I must admit that I am happy I'm not making the seder this year. Honestly, I hope that I never will have to again. I paid my dues.And I was even more surprised that my husband said:
"Next year let's go away."It's not in our budget, and I really do prefer my cooking and most other home cooking to hotels and restaurants. Hotel coffee is probably better than what I serve myself. My Passover perked coffee, made with Turkish isn't that awful. It's better than most instant coffee. And this year we got Tasters Choice for a nice discounted price.
In years past, when I was much younger and the kids very little, I'd do all of the cleaning before Passover. And I'd generally pull an all-nighter to switch our kitchen from regular aka chametz to Pesach mode.
To switch the dishes from upper to lower of the upper cabinets, I'd stand on the counters. Then when all was moved, I'd cover them with hard-to-remove Contac paper. Just to think about it today, a short few weeks since suffering terrible hip pains... And then I'd cook everything for the Seder and following day and days after...
My husband just had three jobs, other than a lot of the shopping. He would make the charoset, grind the chrain, horseradish in the coffee-grinder attachment that came with our Passover blender and cover the diningroom table.
When our daughters got older, they helped a lot with the cleaning. And when our sons got bigger, they not only cleaned, but they helped me move the dishes, pans, etc. That's when I discovered that not only did tall boys not need to stand on the counters, but their strong, large hands could hold more dishes than mine ever could. They did the "switching" in record time. After the army grabbed them, I hired teenage boys from the neighborhood, which was money well spent. And then when my husband's job switched him to part-time, I insisted that he learn my routine and help.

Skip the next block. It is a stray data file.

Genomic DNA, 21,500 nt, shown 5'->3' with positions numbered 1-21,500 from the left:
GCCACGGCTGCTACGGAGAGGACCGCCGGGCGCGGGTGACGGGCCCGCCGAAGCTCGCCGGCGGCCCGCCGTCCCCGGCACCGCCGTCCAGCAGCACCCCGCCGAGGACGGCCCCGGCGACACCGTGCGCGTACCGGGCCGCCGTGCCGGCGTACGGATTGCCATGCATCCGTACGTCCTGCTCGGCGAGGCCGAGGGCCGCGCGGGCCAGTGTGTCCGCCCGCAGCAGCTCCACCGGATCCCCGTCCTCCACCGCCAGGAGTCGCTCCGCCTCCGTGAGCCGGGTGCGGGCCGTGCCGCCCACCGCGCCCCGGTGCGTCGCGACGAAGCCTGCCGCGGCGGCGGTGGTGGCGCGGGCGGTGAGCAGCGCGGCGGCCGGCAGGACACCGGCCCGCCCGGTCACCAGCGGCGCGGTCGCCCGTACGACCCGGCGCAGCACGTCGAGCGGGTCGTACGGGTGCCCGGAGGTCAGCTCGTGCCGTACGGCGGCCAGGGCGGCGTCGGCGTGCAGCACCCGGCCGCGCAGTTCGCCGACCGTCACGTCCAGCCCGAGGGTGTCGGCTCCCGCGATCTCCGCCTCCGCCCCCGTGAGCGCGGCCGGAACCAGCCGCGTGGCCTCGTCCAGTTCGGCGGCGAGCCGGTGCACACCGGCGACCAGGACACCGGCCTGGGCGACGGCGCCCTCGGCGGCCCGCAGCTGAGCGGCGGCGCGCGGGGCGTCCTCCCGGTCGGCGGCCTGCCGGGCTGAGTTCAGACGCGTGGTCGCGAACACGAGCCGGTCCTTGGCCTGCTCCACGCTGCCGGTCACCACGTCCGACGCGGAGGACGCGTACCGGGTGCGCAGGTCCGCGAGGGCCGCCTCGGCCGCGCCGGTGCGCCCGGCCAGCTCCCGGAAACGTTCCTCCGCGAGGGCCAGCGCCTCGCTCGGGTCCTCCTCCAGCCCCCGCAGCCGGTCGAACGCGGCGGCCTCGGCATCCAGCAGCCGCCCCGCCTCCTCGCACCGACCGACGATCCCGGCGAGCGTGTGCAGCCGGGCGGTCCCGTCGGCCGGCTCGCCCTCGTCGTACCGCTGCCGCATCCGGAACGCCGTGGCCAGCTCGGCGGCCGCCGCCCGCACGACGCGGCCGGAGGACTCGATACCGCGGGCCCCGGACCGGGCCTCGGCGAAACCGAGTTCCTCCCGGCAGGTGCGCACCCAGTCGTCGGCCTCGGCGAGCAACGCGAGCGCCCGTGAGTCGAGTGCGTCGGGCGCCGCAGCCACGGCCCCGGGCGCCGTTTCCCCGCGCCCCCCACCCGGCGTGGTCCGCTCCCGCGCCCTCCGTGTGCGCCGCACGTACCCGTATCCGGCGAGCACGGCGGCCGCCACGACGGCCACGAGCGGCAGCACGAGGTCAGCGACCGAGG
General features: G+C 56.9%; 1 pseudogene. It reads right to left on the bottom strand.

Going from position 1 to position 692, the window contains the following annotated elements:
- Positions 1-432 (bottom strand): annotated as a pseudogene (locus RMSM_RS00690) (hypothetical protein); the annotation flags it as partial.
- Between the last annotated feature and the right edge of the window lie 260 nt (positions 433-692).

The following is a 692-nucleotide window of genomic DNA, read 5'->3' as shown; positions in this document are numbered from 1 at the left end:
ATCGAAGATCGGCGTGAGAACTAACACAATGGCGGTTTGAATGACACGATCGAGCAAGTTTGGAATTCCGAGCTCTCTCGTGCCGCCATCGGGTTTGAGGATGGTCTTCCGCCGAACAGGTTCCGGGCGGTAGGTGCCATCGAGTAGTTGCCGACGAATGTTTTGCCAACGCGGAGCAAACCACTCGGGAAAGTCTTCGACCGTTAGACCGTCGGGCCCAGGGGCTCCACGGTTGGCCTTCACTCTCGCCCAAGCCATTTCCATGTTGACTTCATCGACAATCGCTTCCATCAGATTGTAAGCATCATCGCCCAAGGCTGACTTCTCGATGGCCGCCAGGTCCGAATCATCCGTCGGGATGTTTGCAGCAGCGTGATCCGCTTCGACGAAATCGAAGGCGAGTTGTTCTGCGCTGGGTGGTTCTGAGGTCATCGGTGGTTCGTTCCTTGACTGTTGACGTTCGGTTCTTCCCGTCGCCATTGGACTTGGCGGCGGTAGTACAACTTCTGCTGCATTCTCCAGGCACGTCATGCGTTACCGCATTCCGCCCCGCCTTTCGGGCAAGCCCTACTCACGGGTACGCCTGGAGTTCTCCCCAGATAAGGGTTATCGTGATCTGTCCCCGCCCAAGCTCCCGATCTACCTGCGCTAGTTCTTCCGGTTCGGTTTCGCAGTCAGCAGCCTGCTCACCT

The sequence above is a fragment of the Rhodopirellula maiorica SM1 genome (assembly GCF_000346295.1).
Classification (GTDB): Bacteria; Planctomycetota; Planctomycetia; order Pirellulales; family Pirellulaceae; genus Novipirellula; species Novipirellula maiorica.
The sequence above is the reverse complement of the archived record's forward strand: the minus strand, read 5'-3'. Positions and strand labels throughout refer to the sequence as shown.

Now, at my age, and with a very empty nest, after all this work, the last thing I have the interest or energy to do is to cook food for a Passover Seder. Every two years one of our daughters (plus her family) hosts us and the rest of the clan. On alternative years, we joyfully accept invitations. May all of our generous hosts be blessed with good health, gifts from GD and children willing and able to take on the role when they, too, are ready to retire from Seder making.